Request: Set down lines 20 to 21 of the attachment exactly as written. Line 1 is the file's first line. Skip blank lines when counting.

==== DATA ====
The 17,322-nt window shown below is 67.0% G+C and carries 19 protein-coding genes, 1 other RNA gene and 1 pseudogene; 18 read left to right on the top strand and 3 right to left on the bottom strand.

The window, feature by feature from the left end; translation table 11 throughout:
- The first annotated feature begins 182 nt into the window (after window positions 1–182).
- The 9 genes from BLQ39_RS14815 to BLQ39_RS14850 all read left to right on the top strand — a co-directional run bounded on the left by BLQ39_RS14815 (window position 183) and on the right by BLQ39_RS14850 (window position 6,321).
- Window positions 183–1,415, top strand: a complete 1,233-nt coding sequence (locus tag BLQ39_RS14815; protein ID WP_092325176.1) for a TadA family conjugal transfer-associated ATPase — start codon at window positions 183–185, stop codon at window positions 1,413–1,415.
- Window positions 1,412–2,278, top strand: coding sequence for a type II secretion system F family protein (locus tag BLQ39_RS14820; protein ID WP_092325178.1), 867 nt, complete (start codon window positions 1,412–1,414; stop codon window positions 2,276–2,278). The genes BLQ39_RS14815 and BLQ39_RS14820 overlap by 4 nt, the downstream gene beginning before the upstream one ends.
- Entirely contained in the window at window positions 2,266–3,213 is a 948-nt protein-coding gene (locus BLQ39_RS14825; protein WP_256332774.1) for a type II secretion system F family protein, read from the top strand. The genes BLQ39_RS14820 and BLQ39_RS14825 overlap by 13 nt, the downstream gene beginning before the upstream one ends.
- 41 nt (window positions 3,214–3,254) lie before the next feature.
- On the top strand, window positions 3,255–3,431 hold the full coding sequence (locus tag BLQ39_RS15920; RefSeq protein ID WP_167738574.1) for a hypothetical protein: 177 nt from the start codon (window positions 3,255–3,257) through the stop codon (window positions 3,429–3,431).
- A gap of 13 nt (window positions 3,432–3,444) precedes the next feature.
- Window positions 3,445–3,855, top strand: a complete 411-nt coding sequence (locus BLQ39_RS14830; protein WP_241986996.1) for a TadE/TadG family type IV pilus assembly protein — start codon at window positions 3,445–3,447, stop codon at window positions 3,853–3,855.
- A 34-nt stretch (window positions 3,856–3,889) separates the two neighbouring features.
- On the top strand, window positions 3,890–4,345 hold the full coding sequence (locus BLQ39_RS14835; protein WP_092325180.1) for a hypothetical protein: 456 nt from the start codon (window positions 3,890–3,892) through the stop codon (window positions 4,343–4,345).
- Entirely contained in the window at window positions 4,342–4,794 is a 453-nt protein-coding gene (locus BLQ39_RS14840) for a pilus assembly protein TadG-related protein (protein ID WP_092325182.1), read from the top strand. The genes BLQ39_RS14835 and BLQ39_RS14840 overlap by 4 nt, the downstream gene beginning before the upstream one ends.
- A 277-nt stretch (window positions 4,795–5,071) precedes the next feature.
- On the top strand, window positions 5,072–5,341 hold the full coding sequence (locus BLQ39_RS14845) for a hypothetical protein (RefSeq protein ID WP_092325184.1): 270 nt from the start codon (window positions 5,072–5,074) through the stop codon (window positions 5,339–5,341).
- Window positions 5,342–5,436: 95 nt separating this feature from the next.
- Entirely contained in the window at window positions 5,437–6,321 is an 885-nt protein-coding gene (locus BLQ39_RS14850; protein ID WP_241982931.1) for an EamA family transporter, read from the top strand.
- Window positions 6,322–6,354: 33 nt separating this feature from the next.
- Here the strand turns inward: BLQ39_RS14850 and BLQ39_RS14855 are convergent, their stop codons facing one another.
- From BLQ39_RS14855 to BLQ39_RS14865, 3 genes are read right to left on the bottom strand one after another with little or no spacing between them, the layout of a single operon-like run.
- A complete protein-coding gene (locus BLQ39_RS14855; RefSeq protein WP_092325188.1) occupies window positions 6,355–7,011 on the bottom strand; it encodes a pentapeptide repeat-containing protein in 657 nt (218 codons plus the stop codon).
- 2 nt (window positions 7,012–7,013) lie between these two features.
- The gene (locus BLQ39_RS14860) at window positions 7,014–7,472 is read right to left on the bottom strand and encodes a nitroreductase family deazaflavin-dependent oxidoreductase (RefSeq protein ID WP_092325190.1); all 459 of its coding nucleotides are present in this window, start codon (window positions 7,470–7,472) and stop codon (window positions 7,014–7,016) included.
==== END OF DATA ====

- Here the strand turns inward: BLQ39_RS14850 and BLQ39_RS14855 are convergent, their stop codons facing one another.
- From BLQ39_RS14855 to BLQ39_RS14865, 3 genes are read right to left on the bottom strand one after another with little or no spacing between them, the layout of a single operon-like run.